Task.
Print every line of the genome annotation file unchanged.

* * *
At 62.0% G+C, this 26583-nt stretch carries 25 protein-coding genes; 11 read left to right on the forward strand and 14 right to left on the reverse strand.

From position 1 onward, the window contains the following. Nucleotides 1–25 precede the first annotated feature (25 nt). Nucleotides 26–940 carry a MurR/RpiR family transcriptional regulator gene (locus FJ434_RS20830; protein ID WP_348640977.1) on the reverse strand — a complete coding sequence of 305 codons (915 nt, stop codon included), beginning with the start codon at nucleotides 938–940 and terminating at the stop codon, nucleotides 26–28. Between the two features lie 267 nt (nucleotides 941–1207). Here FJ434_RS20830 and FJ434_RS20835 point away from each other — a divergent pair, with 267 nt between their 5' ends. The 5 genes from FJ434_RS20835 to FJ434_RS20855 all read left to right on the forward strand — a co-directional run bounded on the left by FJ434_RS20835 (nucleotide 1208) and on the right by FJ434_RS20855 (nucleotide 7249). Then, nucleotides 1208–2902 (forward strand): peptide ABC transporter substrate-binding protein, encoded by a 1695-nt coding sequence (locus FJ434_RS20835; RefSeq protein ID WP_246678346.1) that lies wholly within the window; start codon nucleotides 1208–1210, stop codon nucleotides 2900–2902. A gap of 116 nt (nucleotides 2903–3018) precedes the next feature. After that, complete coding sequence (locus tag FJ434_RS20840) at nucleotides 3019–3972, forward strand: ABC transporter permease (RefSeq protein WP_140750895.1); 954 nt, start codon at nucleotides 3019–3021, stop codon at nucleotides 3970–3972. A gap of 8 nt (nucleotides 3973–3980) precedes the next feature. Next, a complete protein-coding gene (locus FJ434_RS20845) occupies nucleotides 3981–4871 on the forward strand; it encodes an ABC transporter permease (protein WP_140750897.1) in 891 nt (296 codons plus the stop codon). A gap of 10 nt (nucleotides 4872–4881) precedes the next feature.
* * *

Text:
At 62.0% G+C, this 26583-nt stretch carries 25 protein-coding genes; 11 read left to right on the forward strand and 14 right to left on the reverse strand.

From position 1 onward, the window contains the following. Nucleotides 1–25 precede the first annotated feature (25 nt). Nucleotides 26–940 carry a MurR/RpiR family transcriptional regulator gene (locus FJ434_RS20830; protein ID WP_348640977.1) on the reverse strand — a complete coding sequence of 305 codons (915 nt, stop codon included), beginning with the start codon at nucleotides 938–940 and terminating at the stop codon, nucleotides 26–28. Between the two features lie 267 nt (nucleotides 941–1207). Here FJ434_RS20830 and FJ434_RS20835 point away from each other — a divergent pair, with 267 nt between their 5' ends. The 5 genes from FJ434_RS20835 to FJ434_RS20855 all read left to right on the forward strand — a co-directional run bounded on the left by FJ434_RS20835 (nucleotide 1208) and on the right by FJ434_RS20855 (nucleotide 7249). Then, nucleotides 1208–2902 (forward strand): peptide ABC transporter substrate-binding protein, encoded by a 1695-nt coding sequence (locus FJ434_RS20835; RefSeq protein ID WP_246678346.1) that lies wholly within the window; start codon nucleotides 1208–1210, stop codon nucleotides 2900–2902. A gap of 116 nt (nucleotides 2903–3018) precedes the next feature. After that, complete coding sequence (locus tag FJ434_RS20840) at nucleotides 3019–3972, forward strand: ABC transporter permease (RefSeq protein WP_140750895.1); 954 nt, start codon at nucleotides 3019–3021, stop codon at nucleotides 3970–3972. A gap of 8 nt (nucleotides 3973–3980) precedes the next feature. Next, a complete protein-coding gene (locus FJ434_RS20845) occupies nucleotides 3981–4871 on the forward strand; it encodes an ABC transporter permease (protein WP_140750897.1) in 891 nt (296 codons plus the stop codon). A gap of 10 nt (nucleotides 4872–4881) precedes the next feature.